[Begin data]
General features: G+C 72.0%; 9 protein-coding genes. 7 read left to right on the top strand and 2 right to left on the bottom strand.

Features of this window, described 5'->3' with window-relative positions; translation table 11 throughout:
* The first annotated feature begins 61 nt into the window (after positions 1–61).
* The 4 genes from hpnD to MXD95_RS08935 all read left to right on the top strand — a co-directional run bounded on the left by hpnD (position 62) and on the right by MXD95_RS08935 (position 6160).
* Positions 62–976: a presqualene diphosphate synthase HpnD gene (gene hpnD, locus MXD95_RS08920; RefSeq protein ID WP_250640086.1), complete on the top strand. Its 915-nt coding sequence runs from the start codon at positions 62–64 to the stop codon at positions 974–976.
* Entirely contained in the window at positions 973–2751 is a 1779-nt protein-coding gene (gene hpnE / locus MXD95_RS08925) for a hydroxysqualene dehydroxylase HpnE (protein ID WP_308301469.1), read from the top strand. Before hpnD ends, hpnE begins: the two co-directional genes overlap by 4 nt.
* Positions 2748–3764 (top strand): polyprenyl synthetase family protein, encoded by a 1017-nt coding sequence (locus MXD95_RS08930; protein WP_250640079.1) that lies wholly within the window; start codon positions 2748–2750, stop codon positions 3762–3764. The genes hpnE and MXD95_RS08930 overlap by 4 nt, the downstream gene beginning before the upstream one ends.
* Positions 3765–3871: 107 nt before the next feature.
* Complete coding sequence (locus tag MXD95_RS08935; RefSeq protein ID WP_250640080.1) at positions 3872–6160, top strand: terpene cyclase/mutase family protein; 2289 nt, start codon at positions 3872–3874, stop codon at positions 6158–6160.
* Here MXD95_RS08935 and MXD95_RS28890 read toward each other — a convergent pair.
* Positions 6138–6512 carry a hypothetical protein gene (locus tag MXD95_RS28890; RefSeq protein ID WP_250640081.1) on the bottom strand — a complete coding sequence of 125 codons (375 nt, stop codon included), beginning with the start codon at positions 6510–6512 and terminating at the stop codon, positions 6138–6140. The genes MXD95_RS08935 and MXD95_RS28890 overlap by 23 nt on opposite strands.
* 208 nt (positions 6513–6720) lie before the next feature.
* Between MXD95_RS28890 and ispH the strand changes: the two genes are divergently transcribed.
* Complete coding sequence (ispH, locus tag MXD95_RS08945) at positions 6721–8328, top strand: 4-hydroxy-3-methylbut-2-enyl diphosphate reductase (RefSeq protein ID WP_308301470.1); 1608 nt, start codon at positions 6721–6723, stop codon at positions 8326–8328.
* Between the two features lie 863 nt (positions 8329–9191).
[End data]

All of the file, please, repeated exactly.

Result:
General features: G+C 72.0%; 9 protein-coding genes. 7 read left to right on the top strand and 2 right to left on the bottom strand.

Features of this window, described 5'->3' with window-relative positions; translation table 11 throughout:
* The first annotated feature begins 61 nt into the window (after positions 1–61).
* The 4 genes from hpnD to MXD95_RS08935 all read left to right on the top strand — a co-directional run bounded on the left by hpnD (position 62) and on the right by MXD95_RS08935 (position 6160).
* Positions 62–976: a presqualene diphosphate synthase HpnD gene (gene hpnD, locus MXD95_RS08920; RefSeq protein ID WP_250640086.1), complete on the top strand. Its 915-nt coding sequence runs from the start codon at positions 62–64 to the stop codon at positions 974–976.
* Entirely contained in the window at positions 973–2751 is a 1779-nt protein-coding gene (gene hpnE / locus MXD95_RS08925) for a hydroxysqualene dehydroxylase HpnE (protein ID WP_308301469.1), read from the top strand. Before hpnD ends, hpnE begins: the two co-directional genes overlap by 4 nt.
* Positions 2748–3764 (top strand): polyprenyl synthetase family protein, encoded by a 1017-nt coding sequence (locus MXD95_RS08930; protein WP_250640079.1) that lies wholly within the window; start codon positions 2748–2750, stop codon positions 3762–3764. The genes hpnE and MXD95_RS08930 overlap by 4 nt, the downstream gene beginning before the upstream one ends.
* Positions 3765–3871: 107 nt before the next feature.
* Complete coding sequence (locus tag MXD95_RS08935; RefSeq protein ID WP_250640080.1) at positions 3872–6160, top strand: terpene cyclase/mutase family protein; 2289 nt, start codon at positions 3872–3874, stop codon at positions 6158–6160.
* Here MXD95_RS08935 and MXD95_RS28890 read toward each other — a convergent pair.
* Positions 6138–6512 carry a hypothetical protein gene (locus tag MXD95_RS28890; RefSeq protein ID WP_250640081.1) on the bottom strand — a complete coding sequence of 125 codons (375 nt, stop codon included), beginning with the start codon at positions 6510–6512 and terminating at the stop codon, positions 6138–6140. The genes MXD95_RS08935 and MXD95_RS28890 overlap by 23 nt on opposite strands.
* 208 nt (positions 6513–6720) lie before the next feature.
* Between MXD95_RS28890 and ispH the strand changes: the two genes are divergently transcribed.
* Complete coding sequence (ispH, locus tag MXD95_RS08945) at positions 6721–8328, top strand: 4-hydroxy-3-methylbut-2-enyl diphosphate reductase (RefSeq protein ID WP_308301470.1); 1608 nt, start codon at positions 6721–6723, stop codon at positions 8326–8328.
* Between the two features lie 863 nt (positions 8329–9191).